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Mugabe Denounces Amnesty Report on Torture

November 21, 1985

HARARE, Zimbabwe (AP) _ Prime Minister Robert Mugabe on Wednesday denounced an Amnesty International report that accused his regime of torturing its opponents and holding them in jail without charge.

″It amounts, in our opinion, to a heap of lies. And I am not prepared to carry out an investigation into what I know to be an untruth,″ Mugabe told the National Assembly.

Meanwhile, Zimbabwe’s auditor general charged in his annual report that fraud, corruption, theft, bribery and maladminstration are increasing in the nation’s civil service and organized crime is recruiting key personnel.

Mugabe said he had respected Amnesty Interational in the past, ″but it would appear it is becoming ’Amnesty Lies International.‴

The Amnesty report, published last week, expressed particular concern about ill-treatment of political detainees at Stopps Police Camp in Bulawayo, the capital of Matabeleland. There, it said, scores of officials and supporters of opposition leader Joshua Nkomo have been held in a clampdown against the minority party that started last July.

Mugabe also said Ian Smith, the last white prime minister of this former British colony that was called Rhodesia, was ″an incorrigible racist″ who ″should long ago have been hanged and hanged publicly.″

He had been asked to comment on remarks Smith made on a British Broadcasting Corp. television program in which he said blacks were illiterate and inept politicians.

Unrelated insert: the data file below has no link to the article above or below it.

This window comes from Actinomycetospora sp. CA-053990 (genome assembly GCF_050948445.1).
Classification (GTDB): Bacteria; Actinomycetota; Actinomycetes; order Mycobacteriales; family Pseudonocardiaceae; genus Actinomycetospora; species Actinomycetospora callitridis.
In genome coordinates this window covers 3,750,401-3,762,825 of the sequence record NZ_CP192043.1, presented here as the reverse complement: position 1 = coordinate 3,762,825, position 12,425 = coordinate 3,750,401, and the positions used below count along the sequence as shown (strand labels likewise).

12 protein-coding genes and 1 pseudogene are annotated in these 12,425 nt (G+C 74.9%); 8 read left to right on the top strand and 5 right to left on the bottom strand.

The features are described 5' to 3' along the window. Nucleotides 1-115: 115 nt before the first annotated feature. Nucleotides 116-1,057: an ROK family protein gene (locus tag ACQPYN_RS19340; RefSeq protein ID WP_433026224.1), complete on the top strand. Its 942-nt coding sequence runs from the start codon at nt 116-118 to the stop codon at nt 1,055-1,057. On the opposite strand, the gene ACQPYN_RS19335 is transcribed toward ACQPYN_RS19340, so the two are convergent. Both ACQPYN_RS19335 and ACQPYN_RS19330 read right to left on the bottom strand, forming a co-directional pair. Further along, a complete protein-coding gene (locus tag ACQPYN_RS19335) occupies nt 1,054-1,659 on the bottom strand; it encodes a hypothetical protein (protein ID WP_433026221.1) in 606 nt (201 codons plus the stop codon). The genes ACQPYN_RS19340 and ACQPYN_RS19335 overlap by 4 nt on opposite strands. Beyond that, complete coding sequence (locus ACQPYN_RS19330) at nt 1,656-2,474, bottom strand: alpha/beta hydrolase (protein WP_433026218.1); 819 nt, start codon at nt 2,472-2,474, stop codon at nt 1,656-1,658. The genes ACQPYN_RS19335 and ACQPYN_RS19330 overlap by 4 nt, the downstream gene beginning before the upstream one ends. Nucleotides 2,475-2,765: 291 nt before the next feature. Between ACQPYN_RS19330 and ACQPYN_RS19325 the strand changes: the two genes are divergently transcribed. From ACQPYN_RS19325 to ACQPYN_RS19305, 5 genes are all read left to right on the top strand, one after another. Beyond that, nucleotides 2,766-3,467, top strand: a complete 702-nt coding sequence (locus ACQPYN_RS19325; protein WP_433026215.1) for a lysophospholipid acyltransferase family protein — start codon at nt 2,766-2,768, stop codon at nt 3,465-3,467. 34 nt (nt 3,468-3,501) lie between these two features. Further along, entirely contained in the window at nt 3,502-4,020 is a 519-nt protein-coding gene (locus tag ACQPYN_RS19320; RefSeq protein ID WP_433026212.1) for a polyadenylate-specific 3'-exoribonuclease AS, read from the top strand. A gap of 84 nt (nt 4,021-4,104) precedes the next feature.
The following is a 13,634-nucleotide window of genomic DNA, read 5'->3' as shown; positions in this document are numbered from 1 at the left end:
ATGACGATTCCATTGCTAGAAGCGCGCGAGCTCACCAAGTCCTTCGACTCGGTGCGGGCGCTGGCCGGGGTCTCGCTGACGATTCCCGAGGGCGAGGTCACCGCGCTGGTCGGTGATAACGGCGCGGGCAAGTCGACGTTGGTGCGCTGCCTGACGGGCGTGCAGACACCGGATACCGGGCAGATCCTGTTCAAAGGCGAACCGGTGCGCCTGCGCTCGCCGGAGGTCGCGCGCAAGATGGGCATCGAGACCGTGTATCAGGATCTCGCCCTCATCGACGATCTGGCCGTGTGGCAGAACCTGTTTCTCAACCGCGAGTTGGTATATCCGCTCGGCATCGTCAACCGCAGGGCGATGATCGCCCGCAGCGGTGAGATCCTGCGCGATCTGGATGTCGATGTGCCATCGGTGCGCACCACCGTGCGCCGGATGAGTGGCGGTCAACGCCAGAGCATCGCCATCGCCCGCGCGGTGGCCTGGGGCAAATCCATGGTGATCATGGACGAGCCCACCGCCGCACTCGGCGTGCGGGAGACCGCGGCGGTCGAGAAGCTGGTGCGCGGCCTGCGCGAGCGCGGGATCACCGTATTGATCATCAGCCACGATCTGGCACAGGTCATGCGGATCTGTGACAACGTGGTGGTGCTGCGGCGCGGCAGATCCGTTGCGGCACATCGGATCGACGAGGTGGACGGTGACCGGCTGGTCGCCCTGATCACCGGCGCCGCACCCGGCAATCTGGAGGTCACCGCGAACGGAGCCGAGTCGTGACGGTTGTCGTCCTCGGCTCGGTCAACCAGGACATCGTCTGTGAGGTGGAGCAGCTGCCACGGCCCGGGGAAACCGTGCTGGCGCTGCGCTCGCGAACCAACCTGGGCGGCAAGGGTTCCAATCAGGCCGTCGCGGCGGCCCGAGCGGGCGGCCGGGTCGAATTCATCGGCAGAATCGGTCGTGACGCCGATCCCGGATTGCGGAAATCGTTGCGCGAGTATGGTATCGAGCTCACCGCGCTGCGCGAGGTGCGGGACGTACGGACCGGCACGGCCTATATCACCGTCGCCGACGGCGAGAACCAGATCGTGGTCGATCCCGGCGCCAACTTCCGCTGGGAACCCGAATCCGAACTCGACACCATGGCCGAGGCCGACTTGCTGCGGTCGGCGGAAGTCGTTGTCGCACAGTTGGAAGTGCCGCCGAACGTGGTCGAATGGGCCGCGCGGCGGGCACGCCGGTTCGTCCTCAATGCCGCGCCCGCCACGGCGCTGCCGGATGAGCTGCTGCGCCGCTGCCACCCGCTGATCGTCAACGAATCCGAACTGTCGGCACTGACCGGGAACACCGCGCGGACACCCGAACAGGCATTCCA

Mugabe said if Smith’s remarks ″constitute the basis for prosecution, we will certainly prosecute him.″

Smith is still a national legislator under Zimbabwe’s British drafted constitution, which reserves 20 of the 100 assembly seats for whites. He refused comment and said he would make his own statement in the assembly later.

Meanwhile, John Hilligan, the nation’s comptroller and auditor general, charged in his annual report to the assembly on Tuesday that there was evidence that ″organizeed crime has infiltrated the public service, recruiting key personnel for frauds.″

It was the third straight year Hilligan warned of the ″severe proportions″ of corruption among civil servants, the majority of them inexperienced people recruited after thousands of whites resigned following independence in April 1980.

Audits ″well below a desirable level of coverage″ had uncovered theft and fraud, he said.

″There must be concern as to what further deficiencies would have been revealed had my staff been able to undertake a more comprehensive audit,″ Hilligan said.

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